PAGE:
Friday, February 22, 2013

1MM #8 -- Why search query word order matters

Did you know that the particular sequence of words in your search query can have a big effect on the results you see?  

Here's a short 1MM video to illustrate the variations you might get.  The key thing to remember is that pairs of adjacent words ("cat lady" vs. "lady cat") can have profound shifts in meaning.  English is highly word-order specific, so it should come as no surprised that this is true for search as well.  

Hope you find this useful! 

Search on! 


  1. This is so helpful to keep in mind, but I'm not entirely clear on WHY these differences can be so stark. It makes me think of the search technique of using quotation marks; that will lead you to the exact phrase you're looking for. This idea of changing word order almost seems to work similarly in terms of speech patterns instead of an exact phrase match. Do I kind of have that right?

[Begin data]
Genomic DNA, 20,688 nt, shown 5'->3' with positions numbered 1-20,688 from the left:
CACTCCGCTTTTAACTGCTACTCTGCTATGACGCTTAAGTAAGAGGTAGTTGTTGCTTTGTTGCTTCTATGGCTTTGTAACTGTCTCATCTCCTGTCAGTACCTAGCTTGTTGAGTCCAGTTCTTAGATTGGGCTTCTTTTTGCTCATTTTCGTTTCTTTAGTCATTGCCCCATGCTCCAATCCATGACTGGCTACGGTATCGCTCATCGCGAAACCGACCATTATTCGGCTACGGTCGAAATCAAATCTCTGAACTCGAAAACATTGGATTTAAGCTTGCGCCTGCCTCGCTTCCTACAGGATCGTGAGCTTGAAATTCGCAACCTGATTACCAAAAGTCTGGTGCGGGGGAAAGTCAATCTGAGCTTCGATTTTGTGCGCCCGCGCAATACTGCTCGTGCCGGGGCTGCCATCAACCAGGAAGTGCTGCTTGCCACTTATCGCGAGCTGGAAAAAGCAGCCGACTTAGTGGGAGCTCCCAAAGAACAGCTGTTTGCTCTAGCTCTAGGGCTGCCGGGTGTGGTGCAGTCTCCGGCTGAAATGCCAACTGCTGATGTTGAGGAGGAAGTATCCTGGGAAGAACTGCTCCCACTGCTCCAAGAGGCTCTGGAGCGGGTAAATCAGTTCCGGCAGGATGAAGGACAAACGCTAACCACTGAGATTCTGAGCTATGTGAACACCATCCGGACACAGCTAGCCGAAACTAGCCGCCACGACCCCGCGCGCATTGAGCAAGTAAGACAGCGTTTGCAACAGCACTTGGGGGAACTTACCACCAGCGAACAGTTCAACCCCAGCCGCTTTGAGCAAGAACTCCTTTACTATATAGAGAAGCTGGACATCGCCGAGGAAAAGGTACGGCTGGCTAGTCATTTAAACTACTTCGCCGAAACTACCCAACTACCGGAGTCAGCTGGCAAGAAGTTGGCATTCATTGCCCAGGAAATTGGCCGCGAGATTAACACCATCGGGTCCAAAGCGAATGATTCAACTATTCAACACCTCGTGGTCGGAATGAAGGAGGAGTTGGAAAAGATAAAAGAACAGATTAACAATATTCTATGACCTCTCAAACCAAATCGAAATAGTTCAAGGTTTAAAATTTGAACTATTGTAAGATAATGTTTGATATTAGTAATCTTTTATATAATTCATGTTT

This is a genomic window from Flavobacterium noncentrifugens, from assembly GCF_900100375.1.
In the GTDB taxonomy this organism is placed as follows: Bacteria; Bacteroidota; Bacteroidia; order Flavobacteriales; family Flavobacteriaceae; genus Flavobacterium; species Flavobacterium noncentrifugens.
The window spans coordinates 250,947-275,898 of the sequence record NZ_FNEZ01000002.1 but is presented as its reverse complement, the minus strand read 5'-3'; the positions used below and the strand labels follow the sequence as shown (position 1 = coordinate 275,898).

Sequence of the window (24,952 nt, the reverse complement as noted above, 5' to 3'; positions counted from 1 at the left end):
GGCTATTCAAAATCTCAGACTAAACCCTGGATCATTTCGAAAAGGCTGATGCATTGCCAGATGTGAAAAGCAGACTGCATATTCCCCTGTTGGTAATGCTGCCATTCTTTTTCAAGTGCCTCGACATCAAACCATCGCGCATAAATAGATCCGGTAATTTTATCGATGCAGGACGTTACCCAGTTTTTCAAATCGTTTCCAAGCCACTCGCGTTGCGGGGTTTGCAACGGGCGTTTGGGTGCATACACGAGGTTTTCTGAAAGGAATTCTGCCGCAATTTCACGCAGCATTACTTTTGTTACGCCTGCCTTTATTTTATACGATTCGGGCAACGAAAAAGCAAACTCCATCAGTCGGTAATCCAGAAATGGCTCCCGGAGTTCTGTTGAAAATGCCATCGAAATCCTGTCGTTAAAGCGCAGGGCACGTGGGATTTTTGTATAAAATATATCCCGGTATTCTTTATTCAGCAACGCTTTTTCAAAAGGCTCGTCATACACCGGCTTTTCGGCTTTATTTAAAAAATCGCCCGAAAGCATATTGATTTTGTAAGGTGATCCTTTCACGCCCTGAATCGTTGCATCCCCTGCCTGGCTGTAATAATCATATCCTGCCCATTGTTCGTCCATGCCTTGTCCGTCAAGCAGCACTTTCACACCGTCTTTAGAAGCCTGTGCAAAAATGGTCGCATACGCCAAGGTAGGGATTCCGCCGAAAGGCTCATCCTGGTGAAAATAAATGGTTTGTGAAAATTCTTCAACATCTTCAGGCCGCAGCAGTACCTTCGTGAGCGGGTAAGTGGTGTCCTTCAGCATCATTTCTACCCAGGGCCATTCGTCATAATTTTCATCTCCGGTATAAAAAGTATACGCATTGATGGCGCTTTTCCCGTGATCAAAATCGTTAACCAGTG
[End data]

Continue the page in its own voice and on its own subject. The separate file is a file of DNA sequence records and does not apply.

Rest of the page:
1. As I said in the narration, the fact that Google indexes bigrams (that is, words next to each other), has a big effect on how word order works. Essentially, it's saying that "to child" is different than "child to" -- and that tweaks the results around. This is less of a feature in languages in which word order is much more fluid (e.g., any heavily inflected language).